Heads of Household | TBRA | Clients served | F to M transgender | SNHAP (with an “h”!) | SSDI 35,000 clients served | HIV + | at or above capacity | Federal Poverty Line | Negative PPD | HOPWA
Jargon, metrics, and statistics are some of our most useful tools. Statistics and program evaluation metrics help us shape future work strategies. Jargon shortens conversations and clarifies speech. But these are also tools of detachment, permitting each one of us to create a sense of space between us and the person in need. To some extent this detachment is necessary; without it, each of us would spend our entire day with a single client or weeping with despair at the enormity of our social ills. In my last job, which was focused upon sexism in a global denomination of more than eleven million members, we regularly discussed the struggle to remain connected with the human reality of sexism. Without intentional reminders, our strategy grew focused upon policies and statistics which only result in incremental or invisible changes for individuals.
At Living Room, we never have that problem. Each morning when I arrive, people are waiting or being seen by our intake case managers. Wednesdays are the most striking. Between 8:00am and 12pm, walk-in appointments are permitted and are first come, first served; therefore, by the time I arrive at 8:30am, 4 or 5 clients are waiting, and the first two already meeting with someone. Almost every week, at least one client has not had access to a shower, and it’s not uncommon to overhear the client and staff discussing where to reliably find something to eat. More than once, a client has shown up with all their worldly goods in hand.
This daily reminder of why I seek to connect community leaders and organizations shapes every conversation I have. This work accomplishes more than statistical changes to Georgia’s housing insecure and AIDS infection rate statistics. Because of Living Room, Billy was able to get sober, move into supportive housing and now volunteers to help others struggling with homelessness. Living Room staff facilitated transitional housing for Patricia who gave birth to a healthy child and did not spread HIV because she had a place to store her medicines and could take them every day.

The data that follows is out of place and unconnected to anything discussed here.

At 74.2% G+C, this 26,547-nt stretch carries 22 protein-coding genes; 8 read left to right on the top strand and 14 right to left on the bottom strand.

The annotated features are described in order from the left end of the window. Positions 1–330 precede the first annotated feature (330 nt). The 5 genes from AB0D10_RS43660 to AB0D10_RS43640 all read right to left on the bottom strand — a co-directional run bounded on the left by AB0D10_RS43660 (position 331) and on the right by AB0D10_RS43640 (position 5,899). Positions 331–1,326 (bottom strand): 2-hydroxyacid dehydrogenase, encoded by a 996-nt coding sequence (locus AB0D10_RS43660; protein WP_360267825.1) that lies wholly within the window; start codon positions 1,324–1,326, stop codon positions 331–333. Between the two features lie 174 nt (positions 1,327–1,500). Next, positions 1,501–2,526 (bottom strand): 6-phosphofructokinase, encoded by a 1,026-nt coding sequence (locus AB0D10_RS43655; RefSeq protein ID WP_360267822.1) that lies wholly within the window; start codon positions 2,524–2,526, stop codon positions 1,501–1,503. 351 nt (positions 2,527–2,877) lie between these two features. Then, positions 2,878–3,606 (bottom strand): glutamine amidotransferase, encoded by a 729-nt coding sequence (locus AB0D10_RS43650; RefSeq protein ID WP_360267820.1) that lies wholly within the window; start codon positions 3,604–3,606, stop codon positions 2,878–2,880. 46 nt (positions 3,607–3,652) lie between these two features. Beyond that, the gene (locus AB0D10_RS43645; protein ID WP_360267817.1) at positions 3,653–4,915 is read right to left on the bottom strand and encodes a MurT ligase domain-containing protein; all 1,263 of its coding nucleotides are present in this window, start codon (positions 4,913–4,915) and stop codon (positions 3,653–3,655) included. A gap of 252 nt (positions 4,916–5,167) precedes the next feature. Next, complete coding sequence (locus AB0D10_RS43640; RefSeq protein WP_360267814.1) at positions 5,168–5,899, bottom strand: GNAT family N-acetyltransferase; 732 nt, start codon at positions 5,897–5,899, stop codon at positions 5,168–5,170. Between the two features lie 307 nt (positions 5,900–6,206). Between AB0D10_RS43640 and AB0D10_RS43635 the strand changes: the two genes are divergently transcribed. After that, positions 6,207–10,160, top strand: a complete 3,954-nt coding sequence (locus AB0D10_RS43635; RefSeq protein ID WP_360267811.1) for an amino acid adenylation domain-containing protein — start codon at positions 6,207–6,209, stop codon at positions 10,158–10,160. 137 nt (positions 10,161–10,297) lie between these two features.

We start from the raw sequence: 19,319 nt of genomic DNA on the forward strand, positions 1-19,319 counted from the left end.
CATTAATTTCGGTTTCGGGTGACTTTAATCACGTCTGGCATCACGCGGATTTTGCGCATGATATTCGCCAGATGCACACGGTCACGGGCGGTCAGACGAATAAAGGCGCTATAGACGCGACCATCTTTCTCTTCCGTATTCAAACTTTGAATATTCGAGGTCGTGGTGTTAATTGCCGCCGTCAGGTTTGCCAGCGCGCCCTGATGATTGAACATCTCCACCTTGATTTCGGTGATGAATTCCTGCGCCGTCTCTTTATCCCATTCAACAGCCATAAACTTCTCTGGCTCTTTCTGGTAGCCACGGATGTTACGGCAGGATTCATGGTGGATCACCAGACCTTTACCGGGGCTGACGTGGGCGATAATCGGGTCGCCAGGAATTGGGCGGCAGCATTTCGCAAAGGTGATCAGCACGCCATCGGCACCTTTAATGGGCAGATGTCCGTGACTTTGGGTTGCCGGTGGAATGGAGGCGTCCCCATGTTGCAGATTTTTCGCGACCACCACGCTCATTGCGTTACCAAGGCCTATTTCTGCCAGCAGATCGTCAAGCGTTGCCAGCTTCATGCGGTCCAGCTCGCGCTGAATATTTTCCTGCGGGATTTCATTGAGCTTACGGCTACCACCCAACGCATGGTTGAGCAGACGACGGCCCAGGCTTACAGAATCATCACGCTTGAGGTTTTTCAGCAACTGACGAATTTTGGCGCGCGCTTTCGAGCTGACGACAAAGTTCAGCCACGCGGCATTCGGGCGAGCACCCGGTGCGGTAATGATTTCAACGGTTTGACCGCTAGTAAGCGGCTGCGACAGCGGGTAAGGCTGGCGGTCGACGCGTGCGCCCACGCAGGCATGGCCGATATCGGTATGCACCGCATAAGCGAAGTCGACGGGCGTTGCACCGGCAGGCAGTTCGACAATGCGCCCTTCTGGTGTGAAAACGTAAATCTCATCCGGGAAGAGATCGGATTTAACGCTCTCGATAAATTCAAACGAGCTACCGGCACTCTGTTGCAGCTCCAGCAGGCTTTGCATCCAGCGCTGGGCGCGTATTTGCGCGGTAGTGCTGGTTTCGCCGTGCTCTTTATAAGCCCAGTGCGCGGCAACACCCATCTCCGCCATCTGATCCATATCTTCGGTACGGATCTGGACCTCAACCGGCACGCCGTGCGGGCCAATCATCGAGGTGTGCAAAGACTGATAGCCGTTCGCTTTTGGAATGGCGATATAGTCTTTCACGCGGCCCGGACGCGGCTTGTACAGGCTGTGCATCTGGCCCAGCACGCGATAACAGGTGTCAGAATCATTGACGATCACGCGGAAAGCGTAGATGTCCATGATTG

Sometimes, I find myself using the phrase “countless others,” but the truth is, we do count each one. Each one has a face, a name, a story, and a family. I may not know them, but one of our staff do know the story, the life of each one. I cannot know their stories, names, or details while they are clients out of respect and to protect their privacy, so I cannot tell you the specifics. But I know something a little more fundamental – these people are part of my world, and we are humans together and I will do whatever I can to help connect their stories with Living Room’s board, community supporters, advocates, funders, and leaders so that every one of the mother’s child who walks in our door is met with a “yes, tonight you will have a place to bathe, to store your medicine, and to sleep without worry.”
To learn more about Living Room and our efforts to end homelessness for people in Georgia living with HIV/AIDS, visit our website at http://www.livingroomatl.org.